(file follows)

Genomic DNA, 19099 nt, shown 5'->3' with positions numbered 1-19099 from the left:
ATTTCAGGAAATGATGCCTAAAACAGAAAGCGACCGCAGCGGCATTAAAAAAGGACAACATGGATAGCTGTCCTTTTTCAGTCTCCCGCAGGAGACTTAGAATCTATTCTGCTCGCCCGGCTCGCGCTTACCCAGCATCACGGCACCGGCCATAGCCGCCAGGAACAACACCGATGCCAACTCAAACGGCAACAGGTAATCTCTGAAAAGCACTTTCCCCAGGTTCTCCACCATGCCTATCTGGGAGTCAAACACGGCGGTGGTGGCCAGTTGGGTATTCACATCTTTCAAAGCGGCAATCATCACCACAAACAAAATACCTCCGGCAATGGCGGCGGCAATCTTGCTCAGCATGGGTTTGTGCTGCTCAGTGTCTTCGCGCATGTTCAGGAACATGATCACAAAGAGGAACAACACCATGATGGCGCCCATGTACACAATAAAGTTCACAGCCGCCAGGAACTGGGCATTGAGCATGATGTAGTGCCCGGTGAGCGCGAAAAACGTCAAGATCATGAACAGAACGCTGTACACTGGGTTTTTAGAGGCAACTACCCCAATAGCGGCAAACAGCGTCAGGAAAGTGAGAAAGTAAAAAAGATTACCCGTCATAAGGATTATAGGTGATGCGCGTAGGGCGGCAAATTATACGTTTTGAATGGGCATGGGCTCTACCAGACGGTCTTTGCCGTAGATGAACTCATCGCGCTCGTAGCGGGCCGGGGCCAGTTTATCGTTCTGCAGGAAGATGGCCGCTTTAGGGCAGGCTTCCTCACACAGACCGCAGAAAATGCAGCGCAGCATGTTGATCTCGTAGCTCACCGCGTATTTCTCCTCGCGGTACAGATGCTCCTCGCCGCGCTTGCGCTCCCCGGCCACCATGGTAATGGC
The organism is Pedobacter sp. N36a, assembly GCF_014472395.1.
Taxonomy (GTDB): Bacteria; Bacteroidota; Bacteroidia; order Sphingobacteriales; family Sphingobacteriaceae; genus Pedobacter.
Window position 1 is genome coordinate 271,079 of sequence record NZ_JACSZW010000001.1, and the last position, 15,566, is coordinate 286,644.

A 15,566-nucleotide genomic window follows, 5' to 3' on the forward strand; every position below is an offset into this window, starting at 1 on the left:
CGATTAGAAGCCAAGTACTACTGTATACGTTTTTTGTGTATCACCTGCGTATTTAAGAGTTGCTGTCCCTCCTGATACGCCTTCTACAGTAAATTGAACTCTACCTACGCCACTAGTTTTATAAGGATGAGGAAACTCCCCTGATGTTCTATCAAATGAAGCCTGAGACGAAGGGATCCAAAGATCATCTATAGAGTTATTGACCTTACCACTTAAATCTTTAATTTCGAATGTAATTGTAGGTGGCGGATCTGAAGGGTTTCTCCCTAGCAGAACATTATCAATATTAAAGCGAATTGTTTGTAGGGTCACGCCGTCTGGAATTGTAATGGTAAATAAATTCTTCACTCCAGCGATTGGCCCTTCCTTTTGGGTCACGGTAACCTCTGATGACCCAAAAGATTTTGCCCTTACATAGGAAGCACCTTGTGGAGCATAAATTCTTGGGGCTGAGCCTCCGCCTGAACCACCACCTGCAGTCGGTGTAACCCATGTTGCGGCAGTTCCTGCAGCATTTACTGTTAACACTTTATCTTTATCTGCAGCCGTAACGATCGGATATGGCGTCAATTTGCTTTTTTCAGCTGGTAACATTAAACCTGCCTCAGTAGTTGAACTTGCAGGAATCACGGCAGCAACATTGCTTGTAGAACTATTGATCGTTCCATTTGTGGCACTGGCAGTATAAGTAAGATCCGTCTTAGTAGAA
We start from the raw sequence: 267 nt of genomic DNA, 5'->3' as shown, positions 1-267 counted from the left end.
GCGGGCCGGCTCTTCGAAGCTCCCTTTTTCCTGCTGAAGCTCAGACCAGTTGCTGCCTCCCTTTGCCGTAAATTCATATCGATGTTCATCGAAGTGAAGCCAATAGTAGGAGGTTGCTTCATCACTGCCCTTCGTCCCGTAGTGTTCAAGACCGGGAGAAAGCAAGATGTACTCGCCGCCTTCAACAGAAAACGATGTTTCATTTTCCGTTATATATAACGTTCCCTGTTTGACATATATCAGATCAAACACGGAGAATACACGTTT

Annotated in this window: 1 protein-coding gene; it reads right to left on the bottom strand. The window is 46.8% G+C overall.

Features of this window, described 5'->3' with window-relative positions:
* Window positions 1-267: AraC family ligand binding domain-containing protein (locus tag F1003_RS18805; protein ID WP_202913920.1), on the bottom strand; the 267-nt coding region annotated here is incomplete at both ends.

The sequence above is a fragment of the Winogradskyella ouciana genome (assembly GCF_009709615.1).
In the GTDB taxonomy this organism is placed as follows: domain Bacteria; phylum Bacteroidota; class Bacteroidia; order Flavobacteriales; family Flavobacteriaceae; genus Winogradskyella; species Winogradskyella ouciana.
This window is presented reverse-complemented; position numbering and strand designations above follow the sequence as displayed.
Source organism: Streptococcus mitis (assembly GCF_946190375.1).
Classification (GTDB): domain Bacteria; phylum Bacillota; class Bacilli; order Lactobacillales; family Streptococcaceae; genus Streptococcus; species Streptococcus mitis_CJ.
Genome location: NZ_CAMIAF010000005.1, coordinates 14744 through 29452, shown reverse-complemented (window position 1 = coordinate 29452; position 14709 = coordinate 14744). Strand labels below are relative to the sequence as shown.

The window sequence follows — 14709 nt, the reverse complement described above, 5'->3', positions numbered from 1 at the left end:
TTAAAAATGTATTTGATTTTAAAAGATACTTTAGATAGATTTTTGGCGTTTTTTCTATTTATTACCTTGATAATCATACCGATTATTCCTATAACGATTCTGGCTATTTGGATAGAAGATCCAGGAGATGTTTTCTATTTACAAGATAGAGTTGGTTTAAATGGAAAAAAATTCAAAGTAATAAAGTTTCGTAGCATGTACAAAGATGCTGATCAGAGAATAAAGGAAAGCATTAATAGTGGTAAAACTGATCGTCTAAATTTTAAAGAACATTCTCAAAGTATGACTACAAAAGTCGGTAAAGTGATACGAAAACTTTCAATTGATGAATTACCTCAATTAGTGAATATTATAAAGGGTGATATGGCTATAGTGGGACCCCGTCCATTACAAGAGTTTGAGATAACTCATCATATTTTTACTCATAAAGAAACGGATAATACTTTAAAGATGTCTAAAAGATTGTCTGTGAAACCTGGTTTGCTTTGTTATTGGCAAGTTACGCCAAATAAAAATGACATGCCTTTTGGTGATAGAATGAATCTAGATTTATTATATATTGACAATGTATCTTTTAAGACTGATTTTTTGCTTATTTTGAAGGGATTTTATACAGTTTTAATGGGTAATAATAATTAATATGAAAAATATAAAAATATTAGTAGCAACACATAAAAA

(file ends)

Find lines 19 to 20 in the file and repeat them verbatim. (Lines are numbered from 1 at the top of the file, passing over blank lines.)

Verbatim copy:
The window sequence follows — 14709 nt, the reverse complement described above, 5'->3', positions numbered from 1 at the left end:
TTAAAAATGTATTTGATTTTAAAAGATACTTTAGATAGATTTTTGGCGTTTTTTCTATTTATTACCTTGATAATCATACCGATTATTCCTATAACGATTCTGGCTATTTGGATAGAAGATCCAGGAGATGTTTTCTATTTACAAGATAGAGTTGGTTTAAATGGAAAAAAATTCAAAGTAATAAAGTTTCGTAGCATGTACAAAGATGCTGATCAGAGAATAAAGGAAAGCATTAATAGTGGTAAAACTGATCGTCTAAATTTTAAAGAACATTCTCAAAGTATGACTACAAAAGTCGGTAAAGTGATACGAAAACTTTCAATTGATGAATTACCTCAATTAGTGAATATTATAAAGGGTGATATGGCTATAGTGGGACCCCGTCCATTACAAGAGTTTGAGATAACTCATCATATTTTTACTCATAAAGAAACGGATAATACTTTAAAGATGTCTAAAAGATTGTCTGTGAAACCTGGTTTGCTTTGTTATTGGCAAGTTACGCCAAATAAAAATGACATGCCTTTTGGTGATAGAATGAATCTAGATTTATTATATATTGACAATGTATCTTTTAAGACTGATTTTTTGCTTATTTTGAAGGGATTTTATACAGTTTTAATGGGTAATAATAATTAATATGAAAAATATAAAAATATTAGTAGCAACACATAAAAA